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APD Officer Changes Lives With Program for Under-Privileged Children

Friday’s Hero: APD Detective Rosemary Gallegos

May 31, 2013

Albuquerque- Crime Stoppers and the Albuquerque Police Department team up annually to organize the Cops for Kids event. Today Mayor Richard J. Berry and Albuquerque Police Chief Ray Schultz recognized APD Detective Rosemary Gallegos for spearheading the event with the Title Homeless Project.

Every year around the December holidays about one hundred under-privileged children are given a special present; the kids are picked up by a local law enforcement officer around 8 in the morning, are treated to a fresh meal, a $100.00 gift certificate for shopping for clothes and fun items, and they get to enjoy a fun day of playing games.

Last year, Detective Rosemary Gallegos was put in charge of the program, which is getting ready to celebrate its 19th year. Throughout the year Det. Gallegos visits about 100 children in their homes to do in-person interviews, she also raises about $14,000 for the gift cards and meals. Through her inspirational work Det. Gallegos recruits, not only families in need, but a hundred local law enforcement officers to volunteer their time.

Every family that Det. Gallegos visits has a story, sometimes including a tragic past of sexual abuse. Each of the children has needs from simple tangible items like toothbrushes or a pair of sneakers to school supplies.

One family that Det. Gallegos met through the Title 1 Homeless Project was living out of her car with her two children, a boy and a girl. The mother was petrified that her children were going to be taken away and was extremely apprehensive of the program. Det. Gallegos gently presented the option to the mother, buying her and the children breakfast at a local restaurant. The single mother had been living out of her car with her children, on occasion paying for a hotel room or staying with friends. Though the mother had been working a temporary job she was still struggling to buy them basic necessities. Every day the mom would take the kids to school, ensure that they did their homework, even take them to the restroom of a fast food restaurant to get cleaned up. When asked what she needed the mother asked for toothpaste and wipes for the children. During Cops for Kids the children received the basic necessities and more. They were also “adopted” during the holidays by the volunteer officer; he and his wife rented a hotel for several weeks for the family, had a Christmas tree delivered, and purchased presents for the family. The mother and her two children are now living in their own home, a happy ending to what was a devastating segment of their lives.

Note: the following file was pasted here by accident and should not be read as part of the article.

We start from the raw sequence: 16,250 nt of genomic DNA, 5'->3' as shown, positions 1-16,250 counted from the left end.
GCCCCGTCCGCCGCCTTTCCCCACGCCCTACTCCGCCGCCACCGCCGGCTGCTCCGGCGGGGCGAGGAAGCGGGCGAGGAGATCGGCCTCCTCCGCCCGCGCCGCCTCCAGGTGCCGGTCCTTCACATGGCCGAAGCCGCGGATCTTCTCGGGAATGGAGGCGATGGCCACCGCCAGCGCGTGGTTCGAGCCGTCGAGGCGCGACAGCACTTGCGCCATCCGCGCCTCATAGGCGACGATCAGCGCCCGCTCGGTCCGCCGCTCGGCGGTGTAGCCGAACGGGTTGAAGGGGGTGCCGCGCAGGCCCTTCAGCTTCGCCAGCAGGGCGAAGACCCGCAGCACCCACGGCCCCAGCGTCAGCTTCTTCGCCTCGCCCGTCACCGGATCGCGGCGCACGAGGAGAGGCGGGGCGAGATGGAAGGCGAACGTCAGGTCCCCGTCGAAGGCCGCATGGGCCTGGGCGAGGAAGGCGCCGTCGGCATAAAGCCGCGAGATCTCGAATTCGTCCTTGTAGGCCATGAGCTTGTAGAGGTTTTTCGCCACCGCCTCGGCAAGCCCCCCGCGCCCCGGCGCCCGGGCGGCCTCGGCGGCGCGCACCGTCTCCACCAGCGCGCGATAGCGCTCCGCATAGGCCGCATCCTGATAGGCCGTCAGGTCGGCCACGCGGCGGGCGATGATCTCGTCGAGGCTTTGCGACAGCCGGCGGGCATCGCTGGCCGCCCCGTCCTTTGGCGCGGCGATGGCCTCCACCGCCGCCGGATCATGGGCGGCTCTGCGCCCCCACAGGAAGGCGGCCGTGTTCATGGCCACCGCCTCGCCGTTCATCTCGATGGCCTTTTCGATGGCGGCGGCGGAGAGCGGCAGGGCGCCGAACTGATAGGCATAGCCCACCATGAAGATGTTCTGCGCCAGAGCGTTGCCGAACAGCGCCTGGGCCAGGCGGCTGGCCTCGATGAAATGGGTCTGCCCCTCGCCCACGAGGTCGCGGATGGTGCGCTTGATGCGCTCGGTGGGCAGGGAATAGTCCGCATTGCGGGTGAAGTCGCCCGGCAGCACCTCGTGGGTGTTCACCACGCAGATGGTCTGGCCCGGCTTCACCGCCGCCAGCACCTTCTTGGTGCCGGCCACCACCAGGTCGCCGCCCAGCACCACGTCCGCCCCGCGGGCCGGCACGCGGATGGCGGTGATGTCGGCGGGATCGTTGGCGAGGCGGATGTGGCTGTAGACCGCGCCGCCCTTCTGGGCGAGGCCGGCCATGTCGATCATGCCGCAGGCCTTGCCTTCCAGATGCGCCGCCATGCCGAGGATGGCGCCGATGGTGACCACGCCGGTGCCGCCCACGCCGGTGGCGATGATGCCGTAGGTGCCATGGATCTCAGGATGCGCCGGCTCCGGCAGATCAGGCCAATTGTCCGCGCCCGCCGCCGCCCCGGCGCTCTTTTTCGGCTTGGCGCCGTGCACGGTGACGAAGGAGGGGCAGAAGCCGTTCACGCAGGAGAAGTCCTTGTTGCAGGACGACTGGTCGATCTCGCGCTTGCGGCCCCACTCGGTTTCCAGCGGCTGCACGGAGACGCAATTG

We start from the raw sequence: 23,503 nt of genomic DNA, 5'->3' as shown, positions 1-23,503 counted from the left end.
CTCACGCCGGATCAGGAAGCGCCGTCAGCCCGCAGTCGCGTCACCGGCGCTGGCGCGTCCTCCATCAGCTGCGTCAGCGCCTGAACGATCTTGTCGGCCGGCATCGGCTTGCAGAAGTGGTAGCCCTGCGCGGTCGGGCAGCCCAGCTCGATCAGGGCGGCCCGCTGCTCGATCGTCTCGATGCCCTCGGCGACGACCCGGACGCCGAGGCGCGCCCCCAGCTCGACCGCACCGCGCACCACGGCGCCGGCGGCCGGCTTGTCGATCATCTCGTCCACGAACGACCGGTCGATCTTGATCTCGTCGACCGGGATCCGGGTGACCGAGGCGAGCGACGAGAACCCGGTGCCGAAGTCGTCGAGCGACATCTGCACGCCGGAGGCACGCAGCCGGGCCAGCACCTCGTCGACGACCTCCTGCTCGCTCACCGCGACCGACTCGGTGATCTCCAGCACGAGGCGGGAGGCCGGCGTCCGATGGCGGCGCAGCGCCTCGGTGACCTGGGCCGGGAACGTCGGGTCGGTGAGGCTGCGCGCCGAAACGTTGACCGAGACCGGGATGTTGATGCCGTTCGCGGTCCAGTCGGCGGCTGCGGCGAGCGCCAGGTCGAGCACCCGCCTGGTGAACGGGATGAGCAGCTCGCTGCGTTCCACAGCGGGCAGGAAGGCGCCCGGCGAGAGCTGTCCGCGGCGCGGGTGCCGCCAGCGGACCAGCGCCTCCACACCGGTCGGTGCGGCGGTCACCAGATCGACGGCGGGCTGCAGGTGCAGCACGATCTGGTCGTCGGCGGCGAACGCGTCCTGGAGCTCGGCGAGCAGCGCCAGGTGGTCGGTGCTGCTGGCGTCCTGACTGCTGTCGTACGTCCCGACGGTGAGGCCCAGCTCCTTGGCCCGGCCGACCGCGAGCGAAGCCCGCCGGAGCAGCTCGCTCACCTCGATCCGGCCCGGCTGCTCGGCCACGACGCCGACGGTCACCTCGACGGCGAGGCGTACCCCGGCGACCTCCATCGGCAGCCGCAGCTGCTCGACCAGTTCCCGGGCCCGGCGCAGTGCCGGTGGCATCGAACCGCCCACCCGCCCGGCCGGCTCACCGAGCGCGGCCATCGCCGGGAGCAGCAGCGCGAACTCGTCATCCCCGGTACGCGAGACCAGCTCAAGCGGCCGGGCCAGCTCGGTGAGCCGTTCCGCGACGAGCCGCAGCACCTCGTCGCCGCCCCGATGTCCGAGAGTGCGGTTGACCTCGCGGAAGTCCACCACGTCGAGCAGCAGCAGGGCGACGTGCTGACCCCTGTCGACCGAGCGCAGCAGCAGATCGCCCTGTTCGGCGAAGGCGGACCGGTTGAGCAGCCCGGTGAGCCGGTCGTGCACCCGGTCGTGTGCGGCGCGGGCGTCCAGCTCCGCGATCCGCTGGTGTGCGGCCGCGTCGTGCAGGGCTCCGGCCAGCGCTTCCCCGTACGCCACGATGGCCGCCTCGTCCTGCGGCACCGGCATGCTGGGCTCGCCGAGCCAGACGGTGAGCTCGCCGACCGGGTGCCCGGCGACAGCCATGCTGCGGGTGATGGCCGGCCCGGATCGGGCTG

These types of stories are endless and they are what impassion Det. Gallegos to continuing the program. She is a hero to all of these families and through her work she changes lives.